Enjoy with: A KFC quarter pack, obvs.
And so, on to the first challenger, Heinz Organic's Sweet baby vegetables. On account of the word sweet in the name, I already had my doubts whether this could be enjoyed alongside two pieces of original recipe, a dinner roll, chips and a regular drink. On top of that, how could something advertised as being so purely organic possibly sit alongside dismembered hunks of presumably battery farmed chicken? Nevertheless, I had a job to do.
Contains: Vegetables(65%) (Sweet potato (21%), Carrots (15%), Potatoes (15%), Sweetcorn (14%)), Water, Vitamin C.
An ingredient list upon the packaging! Score one over imported American convenience food! Again, similar to pervious Heinz Organic foods, this comes with asterisks next to all ingredients except water, to put you at ease of mind that they are all organic. No mention as to whether the vegetables themselves are babies, or whether 'baby' in the food's title is just denoting who this product is for. If the latter, then up yours Heinz Organic, I ate some too!
As a side note, we are informed below the ingredients listing that 'water is added for cooking, and to ensure appropriate texture', just in case you were wondering what this non-organic non-vegetable was doing imposing upon your baby's food.
Initial Thoughts: A pale orange colour, with a slight granularity about it, this just looked so much more ALIVE than the mass-produced fast food mash. It wasn't, of course, the vegetables within had been harvested from the life-giving Mother Earth, processed, and mushed beyond all recognition. Bent there was some sort of vitality here which was lacking from the boy-tied military man's food (Sanders not Bainimarama).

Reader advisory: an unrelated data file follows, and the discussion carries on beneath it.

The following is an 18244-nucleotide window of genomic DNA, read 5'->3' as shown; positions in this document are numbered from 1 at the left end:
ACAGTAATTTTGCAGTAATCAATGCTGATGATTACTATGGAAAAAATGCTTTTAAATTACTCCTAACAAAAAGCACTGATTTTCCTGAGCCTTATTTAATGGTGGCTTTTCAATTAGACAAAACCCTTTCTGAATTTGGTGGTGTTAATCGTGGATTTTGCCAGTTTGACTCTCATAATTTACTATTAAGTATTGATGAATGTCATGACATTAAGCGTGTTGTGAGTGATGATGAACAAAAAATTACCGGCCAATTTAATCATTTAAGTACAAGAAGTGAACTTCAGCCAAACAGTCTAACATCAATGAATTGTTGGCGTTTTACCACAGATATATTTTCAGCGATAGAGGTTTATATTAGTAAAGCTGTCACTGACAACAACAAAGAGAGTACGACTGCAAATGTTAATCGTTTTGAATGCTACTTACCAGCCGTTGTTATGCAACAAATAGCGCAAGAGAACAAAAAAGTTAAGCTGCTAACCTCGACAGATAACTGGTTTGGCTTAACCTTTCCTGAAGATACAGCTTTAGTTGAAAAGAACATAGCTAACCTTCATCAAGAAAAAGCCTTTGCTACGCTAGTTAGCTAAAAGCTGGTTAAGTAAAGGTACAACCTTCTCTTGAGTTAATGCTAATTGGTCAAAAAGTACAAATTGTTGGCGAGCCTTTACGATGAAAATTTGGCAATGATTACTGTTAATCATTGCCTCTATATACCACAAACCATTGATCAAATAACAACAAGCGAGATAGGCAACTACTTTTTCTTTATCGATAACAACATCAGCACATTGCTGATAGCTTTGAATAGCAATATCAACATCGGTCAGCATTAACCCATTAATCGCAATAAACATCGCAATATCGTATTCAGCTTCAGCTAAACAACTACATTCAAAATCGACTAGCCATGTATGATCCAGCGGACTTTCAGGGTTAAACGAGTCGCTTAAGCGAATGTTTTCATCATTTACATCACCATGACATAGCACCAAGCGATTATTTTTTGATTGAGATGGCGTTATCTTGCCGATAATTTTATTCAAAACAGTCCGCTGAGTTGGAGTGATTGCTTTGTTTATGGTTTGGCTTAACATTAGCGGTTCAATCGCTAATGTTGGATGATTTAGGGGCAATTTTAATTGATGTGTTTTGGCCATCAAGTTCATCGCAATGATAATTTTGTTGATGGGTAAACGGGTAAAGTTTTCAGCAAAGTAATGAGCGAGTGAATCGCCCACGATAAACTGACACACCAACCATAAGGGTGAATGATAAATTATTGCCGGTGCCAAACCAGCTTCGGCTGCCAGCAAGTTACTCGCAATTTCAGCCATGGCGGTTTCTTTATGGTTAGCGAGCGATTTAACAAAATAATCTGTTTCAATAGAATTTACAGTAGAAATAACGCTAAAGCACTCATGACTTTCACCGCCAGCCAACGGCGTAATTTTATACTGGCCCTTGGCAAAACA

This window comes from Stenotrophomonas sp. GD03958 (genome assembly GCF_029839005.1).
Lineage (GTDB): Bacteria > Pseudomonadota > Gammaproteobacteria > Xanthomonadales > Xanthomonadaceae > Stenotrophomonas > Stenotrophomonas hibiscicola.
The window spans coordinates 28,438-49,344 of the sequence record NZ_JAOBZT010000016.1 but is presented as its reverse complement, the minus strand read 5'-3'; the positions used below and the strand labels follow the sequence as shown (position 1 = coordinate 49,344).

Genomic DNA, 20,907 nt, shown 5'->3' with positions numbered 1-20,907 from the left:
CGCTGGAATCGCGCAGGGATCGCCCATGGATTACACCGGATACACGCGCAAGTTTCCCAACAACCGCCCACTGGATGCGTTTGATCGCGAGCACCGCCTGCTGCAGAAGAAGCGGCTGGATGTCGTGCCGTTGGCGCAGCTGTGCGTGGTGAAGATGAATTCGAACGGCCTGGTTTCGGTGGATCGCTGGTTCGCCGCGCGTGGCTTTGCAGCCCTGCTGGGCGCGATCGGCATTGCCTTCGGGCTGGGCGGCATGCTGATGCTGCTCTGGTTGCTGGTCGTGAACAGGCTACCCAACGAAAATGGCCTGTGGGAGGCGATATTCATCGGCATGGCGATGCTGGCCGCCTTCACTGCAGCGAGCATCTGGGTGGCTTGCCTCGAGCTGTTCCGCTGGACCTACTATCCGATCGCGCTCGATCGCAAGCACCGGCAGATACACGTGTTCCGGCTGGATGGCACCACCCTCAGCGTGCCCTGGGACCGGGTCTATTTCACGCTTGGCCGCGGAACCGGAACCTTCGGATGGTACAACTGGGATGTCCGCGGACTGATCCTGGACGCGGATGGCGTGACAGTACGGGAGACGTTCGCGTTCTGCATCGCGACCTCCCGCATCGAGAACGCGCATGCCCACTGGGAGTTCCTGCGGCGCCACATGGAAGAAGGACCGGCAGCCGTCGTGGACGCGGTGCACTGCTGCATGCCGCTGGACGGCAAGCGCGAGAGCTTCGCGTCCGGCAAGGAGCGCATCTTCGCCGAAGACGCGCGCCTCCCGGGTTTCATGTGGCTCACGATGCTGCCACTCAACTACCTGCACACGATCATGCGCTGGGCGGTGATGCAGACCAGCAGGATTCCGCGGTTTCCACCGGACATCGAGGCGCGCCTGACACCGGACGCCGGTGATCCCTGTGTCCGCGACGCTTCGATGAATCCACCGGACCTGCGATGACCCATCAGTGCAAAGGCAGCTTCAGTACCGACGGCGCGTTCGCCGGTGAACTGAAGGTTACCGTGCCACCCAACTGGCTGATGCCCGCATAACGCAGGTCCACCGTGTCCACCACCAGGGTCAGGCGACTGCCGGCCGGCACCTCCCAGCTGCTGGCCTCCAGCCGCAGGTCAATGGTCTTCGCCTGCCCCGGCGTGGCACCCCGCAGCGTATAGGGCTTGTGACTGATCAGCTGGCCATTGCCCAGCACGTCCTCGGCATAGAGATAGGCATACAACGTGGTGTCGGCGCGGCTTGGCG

Emily's reaction: We'd been back on fruit predominantly for the past few meals, so the shock of something masquerading as savoury was initially quite disconcerting. As an added distraction, Grandpa was visiting, and making funny noises across the room. Still, a solid enough attempt, and ate most of the packet without grizzling or gagging.
Bouquet: I may be smelling too much baby food these days, but honestly, pumpkin was the main hint I got off this one. Very little in the way of sweetcorn, potato or carrot on the nose, but a sweet and alluring scent nonetheless.
Taste test: texture wise, this wasn't a million miles away for the KFC potato and gravy at all, moist, a few firmer small particulars adding a coarseness on the tongue. Additionally, on first taste, I felt this quite bland. Moving towards the back of the tongue, however, got the party started, with strong kumara and sweetcorn hints reaching up and punching me in the uvula. An after taste of carrot lingered, then all was forgotten before the next spoonful. A sweet concoction that wouldn't be fully expected from a combination of four vegetables, had it not clearly stated 'sweet' on the front of the packaging.
Overall: 6/10: Probably not a viable substitute for the dipping of French fries, but not without its own charms.
Can you eat this with fried chicken?: You could, but I don't think it's the best match. Maybe as a puréed compote next to a medium-rare scotch fillet would be more fitting.